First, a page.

Pollack: Sure feels like a recession

The Monday Morning Quarterback

A quick analysis of important economic data released over the last week

By Elliot D. Pollack & Co | Rose Law Group Reporter

Two quarters of negative GDP growth in a row is a common definition of a recession. But, the National Bureau of Economic Research (NBER) defines a recession as “a significant decline in economic activity, spread across the economy for more than a few months” and considers other factors like employment which is still growing.

We know this, the debate is all just politics at this point. Whether the NBER declares a recession or not, the economy has decelerated rapidly from the seasonally adjusted rate of 6.9% in the fourth quarter of 2021. The Fed is dead set on curbing inflation, with another 0.75 percent increase to the Fed Funds Rate, which will continue to cool demand.

Here locally, housing prices were reported by Case Shiller and Phoenix lost a modest amount of ground nationally, but that’s a good thing. The Case Shiller Index will also be one of the last indicators to show us the direction of the housing market because it uses sales from the previous three months. The latest report released today still reports substantial home price growth, just at a moderately lower level. And while Phoenix fell out of the top three, we were still a close fourth in the rankings at 29.73% growth year-over-year.

We see continued signs of the housing market cooling. There has been a substantial increase in resale listings from historically low levels, but we’re still not to a level we are used to in a balanced market. There are still sales closing over the listing price, but not nearly as many as we’ve seen over the last 18 months. Home builders are also facing headwinds with increased cancellations from both mortgage rate increases and a decline in consumer confidence with worries about a potential recession. New home permit activity was tracking similar to 2021 earlier in the year but has now dropped off somewhat, mainly attributed to builders stopping construction of homes speculatively without a buyer in place. Prices overall for both new homes and resales are now flat to slightly declining, but still nearly 10% higher than prices from just the beginning of 2022.

Prices moderating or even declining should be a welcome sign to potential buyers and should provide some relief for our region’s growing affordability issues, but mortgage rates are the other piece to that formula. The latest figures show 30-year fixed rate mortgages at 5.05% which is down from the peak at 6.28% but still over 80% higher than what it was just one year ago, which substantially increases the cost to own a home and the required household income to qualify.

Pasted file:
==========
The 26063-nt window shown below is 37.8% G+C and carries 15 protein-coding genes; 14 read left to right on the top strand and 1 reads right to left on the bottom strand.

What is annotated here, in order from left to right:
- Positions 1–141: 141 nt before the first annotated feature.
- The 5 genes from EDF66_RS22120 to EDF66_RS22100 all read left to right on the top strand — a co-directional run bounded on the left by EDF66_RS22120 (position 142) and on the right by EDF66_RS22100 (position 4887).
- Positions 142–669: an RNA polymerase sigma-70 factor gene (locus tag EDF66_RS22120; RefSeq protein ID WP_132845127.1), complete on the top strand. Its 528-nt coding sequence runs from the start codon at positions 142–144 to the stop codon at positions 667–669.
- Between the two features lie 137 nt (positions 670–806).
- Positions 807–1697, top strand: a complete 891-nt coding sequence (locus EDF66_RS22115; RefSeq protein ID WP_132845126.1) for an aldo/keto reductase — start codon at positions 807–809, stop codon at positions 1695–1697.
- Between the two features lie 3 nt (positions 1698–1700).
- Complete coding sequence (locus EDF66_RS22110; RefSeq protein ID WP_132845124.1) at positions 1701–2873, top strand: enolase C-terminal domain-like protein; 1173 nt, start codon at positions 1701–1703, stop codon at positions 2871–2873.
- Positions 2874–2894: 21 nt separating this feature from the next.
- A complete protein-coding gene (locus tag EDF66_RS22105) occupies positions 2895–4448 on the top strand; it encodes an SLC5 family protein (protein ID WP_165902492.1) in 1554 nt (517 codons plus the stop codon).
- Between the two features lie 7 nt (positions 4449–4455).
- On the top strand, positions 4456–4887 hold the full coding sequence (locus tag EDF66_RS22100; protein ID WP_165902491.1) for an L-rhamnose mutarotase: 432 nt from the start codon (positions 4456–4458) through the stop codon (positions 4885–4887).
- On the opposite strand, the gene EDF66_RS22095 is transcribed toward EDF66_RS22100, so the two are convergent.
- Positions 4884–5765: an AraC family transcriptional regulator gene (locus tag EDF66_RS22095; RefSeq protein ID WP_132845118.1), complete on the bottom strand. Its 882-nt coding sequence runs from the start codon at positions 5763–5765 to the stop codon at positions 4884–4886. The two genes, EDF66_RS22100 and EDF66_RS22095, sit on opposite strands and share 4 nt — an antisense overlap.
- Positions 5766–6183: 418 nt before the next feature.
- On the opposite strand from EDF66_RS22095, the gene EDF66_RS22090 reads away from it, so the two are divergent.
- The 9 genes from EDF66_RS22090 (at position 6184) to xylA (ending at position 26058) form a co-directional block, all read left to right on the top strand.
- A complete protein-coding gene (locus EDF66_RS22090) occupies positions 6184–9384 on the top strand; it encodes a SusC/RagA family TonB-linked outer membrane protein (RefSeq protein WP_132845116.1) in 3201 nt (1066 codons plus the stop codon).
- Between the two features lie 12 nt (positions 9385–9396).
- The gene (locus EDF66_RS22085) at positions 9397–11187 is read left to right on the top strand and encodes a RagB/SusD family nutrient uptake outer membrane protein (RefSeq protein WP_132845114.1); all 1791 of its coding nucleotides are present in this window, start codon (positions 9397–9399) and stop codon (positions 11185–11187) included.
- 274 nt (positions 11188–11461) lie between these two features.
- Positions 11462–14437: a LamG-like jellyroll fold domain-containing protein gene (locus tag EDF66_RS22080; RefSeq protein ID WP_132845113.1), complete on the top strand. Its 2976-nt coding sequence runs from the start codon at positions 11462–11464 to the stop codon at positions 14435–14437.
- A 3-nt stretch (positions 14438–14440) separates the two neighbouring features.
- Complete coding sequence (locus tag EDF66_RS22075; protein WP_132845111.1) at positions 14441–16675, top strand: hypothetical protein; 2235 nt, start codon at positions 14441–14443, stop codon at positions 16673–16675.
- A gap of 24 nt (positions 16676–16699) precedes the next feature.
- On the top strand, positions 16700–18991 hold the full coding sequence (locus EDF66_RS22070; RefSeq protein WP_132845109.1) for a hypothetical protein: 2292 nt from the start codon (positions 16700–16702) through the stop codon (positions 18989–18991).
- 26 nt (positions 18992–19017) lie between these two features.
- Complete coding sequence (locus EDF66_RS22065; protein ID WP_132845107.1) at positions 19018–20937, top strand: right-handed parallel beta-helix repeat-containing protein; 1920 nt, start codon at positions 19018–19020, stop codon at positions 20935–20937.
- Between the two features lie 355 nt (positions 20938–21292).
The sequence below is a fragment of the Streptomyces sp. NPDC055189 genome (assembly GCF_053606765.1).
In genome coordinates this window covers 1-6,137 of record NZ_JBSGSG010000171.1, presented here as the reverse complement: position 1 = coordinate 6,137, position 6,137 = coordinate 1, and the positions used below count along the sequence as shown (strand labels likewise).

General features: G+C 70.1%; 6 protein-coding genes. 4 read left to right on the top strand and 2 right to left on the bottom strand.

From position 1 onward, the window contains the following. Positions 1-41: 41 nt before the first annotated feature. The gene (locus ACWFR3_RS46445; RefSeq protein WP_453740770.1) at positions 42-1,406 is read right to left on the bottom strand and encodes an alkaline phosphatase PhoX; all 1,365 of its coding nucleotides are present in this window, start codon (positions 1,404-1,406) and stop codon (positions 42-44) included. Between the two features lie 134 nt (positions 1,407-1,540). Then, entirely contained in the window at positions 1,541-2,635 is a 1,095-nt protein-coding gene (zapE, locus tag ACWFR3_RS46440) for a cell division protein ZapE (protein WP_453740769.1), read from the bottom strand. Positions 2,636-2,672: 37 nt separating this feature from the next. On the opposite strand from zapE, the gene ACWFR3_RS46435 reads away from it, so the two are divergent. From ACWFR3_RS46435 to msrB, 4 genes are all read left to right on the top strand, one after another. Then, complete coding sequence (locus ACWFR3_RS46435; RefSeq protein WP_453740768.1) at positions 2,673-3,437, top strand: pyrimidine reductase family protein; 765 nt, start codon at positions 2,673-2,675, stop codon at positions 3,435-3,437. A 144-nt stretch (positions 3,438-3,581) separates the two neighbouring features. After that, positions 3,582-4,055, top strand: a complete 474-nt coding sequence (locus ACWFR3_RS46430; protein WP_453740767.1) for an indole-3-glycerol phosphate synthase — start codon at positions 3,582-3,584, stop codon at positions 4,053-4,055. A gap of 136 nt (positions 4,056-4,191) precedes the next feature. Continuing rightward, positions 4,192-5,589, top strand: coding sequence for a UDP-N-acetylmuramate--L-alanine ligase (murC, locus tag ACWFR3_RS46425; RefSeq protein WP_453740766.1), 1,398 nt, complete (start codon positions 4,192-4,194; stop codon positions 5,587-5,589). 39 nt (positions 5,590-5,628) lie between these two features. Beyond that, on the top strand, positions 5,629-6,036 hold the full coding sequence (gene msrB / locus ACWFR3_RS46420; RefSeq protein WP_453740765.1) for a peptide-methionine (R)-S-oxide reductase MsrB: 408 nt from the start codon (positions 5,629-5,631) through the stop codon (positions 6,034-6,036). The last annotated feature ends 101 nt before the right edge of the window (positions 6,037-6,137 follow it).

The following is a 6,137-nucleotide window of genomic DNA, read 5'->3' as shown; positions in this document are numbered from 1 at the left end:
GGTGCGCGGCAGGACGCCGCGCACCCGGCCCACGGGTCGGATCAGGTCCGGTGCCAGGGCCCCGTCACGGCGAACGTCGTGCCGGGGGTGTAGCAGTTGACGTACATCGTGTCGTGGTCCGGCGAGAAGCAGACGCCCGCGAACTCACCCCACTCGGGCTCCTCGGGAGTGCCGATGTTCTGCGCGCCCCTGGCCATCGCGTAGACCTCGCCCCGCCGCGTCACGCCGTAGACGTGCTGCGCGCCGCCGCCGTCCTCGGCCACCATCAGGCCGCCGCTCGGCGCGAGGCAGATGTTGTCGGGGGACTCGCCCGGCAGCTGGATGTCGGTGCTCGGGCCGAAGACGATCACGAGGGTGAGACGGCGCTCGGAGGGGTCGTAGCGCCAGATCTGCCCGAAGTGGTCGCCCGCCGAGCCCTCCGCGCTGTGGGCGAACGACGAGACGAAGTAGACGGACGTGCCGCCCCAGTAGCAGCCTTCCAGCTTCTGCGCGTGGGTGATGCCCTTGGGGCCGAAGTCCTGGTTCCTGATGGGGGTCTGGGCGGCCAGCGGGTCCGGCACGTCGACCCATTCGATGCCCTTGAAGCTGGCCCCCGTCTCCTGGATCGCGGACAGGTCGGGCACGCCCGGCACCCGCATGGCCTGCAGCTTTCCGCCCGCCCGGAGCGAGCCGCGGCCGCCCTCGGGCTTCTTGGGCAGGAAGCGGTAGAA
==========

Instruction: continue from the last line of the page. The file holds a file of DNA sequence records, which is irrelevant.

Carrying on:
U.S. Snapshot:

  • The U.S. economy declined for the second consecutive quarter in 2022. Real GDP dropped by seasonally adjusted rate of 0.9%, following a decline of 1.6% in the first quarter. Two quarters of negative growth in a row is the common definition of a recession. But, the National Bureau of Economic Research (NBER) defines a recession as a significant decline in economic activity, spread across the economy for more than a few months, and considers other factors like employment. Whether the NBER declares a recession or not, the economy has decelerated rapidly from the seasonally adjusted rate of 6.9% in the fourth quarter of 2021. Consumer spending, which is two thirds of the economy, was a bright spot as it grew at a 1% annual rate, down from 1.8% last quarter.
  • Personal income increased 0.6% in June with inflation fueling addition personal consumption expenditures growth of 1.1%. Consumers are spending more for less.
  • The Consumer Confidence Index fell in July, while Consumer Sentiment had a very light bounce back from June’s very low level. Consumer confidence fell 3.0% to 95.7% in July after falling for the third consecutive month. Consumers remain cautious with their present assessment of the business and labor market. On the Consumer Sentiment survey, July’s level remained near historic lows, up from 50 to 51.5. Both surveys continued to show concerns from consumers with inflation and additional costs as the Fed raised rates to fight inflation.

Arizona Snapshot:

  • Lodging activity across the state was up as occupancy reached 68.8% (up 5.0% from a year ago). Occupancy was higher in Greater Phoenix with 69.5% and Greater Tucson outpaced last year by 3.3% to 62.2%.
  • Total passengers declined by 0.6% at Sky Harbor in June, as the number of deplaned dropped by 1.1% from a year earlier. Year-to-date total traffic is up more than 30% but remains 6.9% below 2019.
  • Price appreciation in Greater Phoenix slowed to 29.7% and was below 30% for the first time since June 2021, according to May’s data from the S&P/Case-Shiller Home Price Indices. Tampa, Miami, and Dallas were the top three metro areas (in terms of price appreciation) in May. Greater Phoenix outpaced the nation (19.7%) and the top 20-composite (20.5%).
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